Bringing Up Kids – Start as You Mean to Go On
Do you want to be the sort of old-fashioned dinosaur dad who leaves all the messy baby stuff to your partner, and only gets involved when your child is old enough to take to the park and play football with? Hopefully not!
There’s lots of research that shows besides lightening the load for her, doing the mundane day-to-day tasks of looking after a baby helps reinforce the bond with your baby which is hugely important.
How much you can do depends on your work situation so don’t feel guilty. Try and take all the paternity leave you can get and/or afford – your partner will take several weeks to recover from the birth, so she’ll appreciate it, and you might never get another chance to take this kind of time off. You are entitled to at least two weeks. If work aren’t happy about it, don’t worry it is your legal right However important your work is, this is important too. They’ll cope (and understand even if they don’t say so) and when you return with all your new baby photos they will love it.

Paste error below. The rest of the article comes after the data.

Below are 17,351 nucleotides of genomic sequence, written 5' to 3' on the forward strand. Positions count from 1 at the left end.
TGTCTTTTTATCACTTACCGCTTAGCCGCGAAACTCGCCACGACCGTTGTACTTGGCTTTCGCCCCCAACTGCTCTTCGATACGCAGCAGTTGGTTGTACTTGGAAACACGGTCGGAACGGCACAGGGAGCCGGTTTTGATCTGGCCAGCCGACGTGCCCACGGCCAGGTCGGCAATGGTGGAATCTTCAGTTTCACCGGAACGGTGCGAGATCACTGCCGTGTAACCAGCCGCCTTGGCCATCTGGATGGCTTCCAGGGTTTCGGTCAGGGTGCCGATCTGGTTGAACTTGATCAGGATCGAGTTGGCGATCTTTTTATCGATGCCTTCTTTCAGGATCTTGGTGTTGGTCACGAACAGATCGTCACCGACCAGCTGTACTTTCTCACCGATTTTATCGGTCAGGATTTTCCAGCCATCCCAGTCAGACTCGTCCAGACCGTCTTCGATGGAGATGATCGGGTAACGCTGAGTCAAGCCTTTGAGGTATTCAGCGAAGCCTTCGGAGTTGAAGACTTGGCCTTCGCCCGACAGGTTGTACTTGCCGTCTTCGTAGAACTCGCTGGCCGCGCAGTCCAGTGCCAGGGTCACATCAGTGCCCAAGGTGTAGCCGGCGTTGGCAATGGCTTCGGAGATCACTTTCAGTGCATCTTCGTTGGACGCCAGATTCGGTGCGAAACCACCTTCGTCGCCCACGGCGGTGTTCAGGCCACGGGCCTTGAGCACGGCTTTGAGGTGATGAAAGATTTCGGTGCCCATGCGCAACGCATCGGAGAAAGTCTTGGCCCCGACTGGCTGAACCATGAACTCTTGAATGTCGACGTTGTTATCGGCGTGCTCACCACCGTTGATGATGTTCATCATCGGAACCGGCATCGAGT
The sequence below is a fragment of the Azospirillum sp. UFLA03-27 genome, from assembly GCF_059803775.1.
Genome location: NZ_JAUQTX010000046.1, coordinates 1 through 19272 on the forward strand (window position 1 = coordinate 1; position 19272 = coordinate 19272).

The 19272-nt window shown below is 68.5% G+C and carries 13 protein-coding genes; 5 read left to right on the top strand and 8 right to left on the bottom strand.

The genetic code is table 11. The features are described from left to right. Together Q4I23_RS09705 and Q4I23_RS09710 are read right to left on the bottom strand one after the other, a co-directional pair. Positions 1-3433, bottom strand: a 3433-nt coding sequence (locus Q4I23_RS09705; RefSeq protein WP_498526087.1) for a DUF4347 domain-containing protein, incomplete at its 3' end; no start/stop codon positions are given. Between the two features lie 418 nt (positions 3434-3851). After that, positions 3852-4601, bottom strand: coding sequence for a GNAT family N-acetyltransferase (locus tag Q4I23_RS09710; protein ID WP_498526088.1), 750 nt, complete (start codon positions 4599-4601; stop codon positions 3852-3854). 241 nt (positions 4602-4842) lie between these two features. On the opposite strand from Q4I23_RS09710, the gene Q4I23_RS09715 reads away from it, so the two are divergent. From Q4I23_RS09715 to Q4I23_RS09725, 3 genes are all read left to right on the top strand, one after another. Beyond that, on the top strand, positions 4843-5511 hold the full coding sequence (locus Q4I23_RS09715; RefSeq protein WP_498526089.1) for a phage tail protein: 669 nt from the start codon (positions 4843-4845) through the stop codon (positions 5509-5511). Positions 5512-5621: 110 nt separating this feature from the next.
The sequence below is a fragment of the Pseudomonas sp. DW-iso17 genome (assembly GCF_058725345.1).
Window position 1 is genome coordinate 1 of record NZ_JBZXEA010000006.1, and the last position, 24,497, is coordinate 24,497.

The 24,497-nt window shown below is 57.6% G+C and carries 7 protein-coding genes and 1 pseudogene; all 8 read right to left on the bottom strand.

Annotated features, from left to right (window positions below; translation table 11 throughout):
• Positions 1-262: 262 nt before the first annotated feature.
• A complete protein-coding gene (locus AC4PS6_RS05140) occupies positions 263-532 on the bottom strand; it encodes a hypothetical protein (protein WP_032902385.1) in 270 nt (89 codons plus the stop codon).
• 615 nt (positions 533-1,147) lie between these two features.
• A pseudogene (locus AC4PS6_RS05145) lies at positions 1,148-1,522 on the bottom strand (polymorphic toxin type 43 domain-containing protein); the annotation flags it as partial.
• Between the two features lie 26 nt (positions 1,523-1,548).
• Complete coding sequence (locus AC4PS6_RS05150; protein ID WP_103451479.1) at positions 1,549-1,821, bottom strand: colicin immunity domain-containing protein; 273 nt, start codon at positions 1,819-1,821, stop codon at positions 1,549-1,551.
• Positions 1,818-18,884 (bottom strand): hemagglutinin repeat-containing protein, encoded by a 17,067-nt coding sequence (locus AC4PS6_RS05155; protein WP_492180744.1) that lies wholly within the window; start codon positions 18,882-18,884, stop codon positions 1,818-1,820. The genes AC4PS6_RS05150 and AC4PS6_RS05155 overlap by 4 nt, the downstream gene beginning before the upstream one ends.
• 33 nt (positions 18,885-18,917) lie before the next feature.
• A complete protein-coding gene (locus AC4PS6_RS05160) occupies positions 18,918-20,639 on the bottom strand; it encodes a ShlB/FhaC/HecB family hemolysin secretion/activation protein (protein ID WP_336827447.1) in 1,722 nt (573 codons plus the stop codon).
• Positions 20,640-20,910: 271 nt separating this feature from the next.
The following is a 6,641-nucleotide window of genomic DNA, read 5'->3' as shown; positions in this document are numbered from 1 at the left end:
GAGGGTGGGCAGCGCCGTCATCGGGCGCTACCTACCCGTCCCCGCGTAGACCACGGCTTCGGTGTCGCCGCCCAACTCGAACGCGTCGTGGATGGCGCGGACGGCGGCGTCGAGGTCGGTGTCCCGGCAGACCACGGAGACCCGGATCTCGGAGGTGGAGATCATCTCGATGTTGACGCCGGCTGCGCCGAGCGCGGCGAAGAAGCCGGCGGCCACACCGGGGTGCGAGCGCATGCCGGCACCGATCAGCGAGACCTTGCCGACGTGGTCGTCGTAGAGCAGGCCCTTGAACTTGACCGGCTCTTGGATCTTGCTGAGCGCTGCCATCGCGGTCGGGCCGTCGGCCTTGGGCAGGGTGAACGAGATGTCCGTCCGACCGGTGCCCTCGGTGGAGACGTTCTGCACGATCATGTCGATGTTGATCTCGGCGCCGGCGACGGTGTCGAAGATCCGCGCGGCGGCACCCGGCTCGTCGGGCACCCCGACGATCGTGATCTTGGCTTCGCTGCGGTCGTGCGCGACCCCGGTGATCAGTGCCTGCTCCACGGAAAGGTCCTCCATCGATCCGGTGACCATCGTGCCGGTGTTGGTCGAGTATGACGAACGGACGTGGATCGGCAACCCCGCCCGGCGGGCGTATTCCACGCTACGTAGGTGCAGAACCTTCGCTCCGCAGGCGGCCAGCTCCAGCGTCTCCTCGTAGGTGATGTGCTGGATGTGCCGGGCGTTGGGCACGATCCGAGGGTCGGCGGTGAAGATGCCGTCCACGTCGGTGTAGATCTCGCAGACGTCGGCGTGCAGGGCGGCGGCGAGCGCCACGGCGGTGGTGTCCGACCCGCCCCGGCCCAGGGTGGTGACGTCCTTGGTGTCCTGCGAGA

During paternity leave, take on more of the physical domestic tasks like food shopping, cooking, and tidying and so on. Also take a share of nappy-changing and, if you’re bottle-feeding your baby, that too (although breast milk is of course medically recommended, bottle feeding at least lets you split the workload).
When (and if – as being a homedad is some couples choice too!) you go back to work, it’s up to you to find the balance. You’ll want to get some time with the baby anyway. But remember that just because you’ve had a tiring day at work, it doesn’t mean your partner hasn’t had just as tiring a day at home.